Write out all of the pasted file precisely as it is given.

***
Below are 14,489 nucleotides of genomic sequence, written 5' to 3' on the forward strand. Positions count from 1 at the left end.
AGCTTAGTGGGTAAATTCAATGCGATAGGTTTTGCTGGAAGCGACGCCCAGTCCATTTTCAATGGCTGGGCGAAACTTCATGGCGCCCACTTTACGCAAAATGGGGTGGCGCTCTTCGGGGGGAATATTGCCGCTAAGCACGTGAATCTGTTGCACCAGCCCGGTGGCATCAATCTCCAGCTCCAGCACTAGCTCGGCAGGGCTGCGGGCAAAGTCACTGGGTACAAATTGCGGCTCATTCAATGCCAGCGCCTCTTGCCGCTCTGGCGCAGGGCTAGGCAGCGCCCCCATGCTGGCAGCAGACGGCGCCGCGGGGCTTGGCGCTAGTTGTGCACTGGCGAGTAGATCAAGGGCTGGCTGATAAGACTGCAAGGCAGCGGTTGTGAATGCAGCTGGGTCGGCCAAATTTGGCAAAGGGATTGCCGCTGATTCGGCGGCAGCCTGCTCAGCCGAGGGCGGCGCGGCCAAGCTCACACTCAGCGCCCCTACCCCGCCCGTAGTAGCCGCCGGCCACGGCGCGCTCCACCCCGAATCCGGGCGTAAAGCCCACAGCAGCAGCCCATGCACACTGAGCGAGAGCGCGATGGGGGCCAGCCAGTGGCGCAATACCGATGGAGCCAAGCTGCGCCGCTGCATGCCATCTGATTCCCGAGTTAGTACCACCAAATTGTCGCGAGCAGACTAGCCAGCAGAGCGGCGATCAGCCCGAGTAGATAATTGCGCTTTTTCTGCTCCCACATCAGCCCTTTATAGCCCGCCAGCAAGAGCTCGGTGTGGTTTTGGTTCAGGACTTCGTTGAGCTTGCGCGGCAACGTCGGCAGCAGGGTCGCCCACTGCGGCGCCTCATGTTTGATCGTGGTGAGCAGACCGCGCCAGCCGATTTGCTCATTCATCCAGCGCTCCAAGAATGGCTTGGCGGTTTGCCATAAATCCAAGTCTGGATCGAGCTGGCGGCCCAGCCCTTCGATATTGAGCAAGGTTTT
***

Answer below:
Below are 14,489 nucleotides of genomic sequence, written 5' to 3' on the forward strand. Positions count from 1 at the left end.
AGCTTAGTGGGTAAATTCAATGCGATAGGTTTTGCTGGAAGCGACGCCCAGTCCATTTTCAATGGCTGGGCGAAACTTCATGGCGCCCACTTTACGCAAAATGGGGTGGCGCTCTTCGGGGGGAATATTGCCGCTAAGCACGTGAATCTGTTGCACCAGCCCGGTGGCATCAATCTCCAGCTCCAGCACTAGCTCGGCAGGGCTGCGGGCAAAGTCACTGGGTACAAATTGCGGCTCATTCAATGCCAGCGCCTCTTGCCGCTCTGGCGCAGGGCTAGGCAGCGCCCCCATGCTGGCAGCAGACGGCGCCGCGGGGCTTGGCGCTAGTTGTGCACTGGCGAGTAGATCAAGGGCTGGCTGATAAGACTGCAAGGCAGCGGTTGTGAATGCAGCTGGGTCGGCCAAATTTGGCAAAGGGATTGCCGCTGATTCGGCGGCAGCCTGCTCAGCCGAGGGCGGCGCGGCCAAGCTCACACTCAGCGCCCCTACCCCGCCCGTAGTAGCCGCCGGCCACGGCGCGCTCCACCCCGAATCCGGGCGTAAAGCCCACAGCAGCAGCCCATGCACACTGAGCGAGAGCGCGATGGGGGCCAGCCAGTGGCGCAATACCGATGGAGCCAAGCTGCGCCGCTGCATGCCATCTGATTCCCGAGTTAGTACCACCAAATTGTCGCGAGCAGACTAGCCAGCAGAGCGGCGATCAGCCCGAGTAGATAATTGCGCTTTTTCTGCTCCCACATCAGCCCTTTATAGCCCGCCAGCAAGAGCTCGGTGTGGTTTTGGTTCAGGACTTCGTTGAGCTTGCGCGGCAACGTCGGCAGCAGGGTCGCCCACTGCGGCGCCTCATGTTTGATCGTGGTGAGCAGACCGCGCCAGCCGATTTGCTCATTCATCCAGCGCTCCAAGAATGGCTTGGCGGTTTGCCATAAATCCAAGTCTGGATCGAGCTGGCGGCCCAGCCCTTCGATATTGAGCAAGGTTTT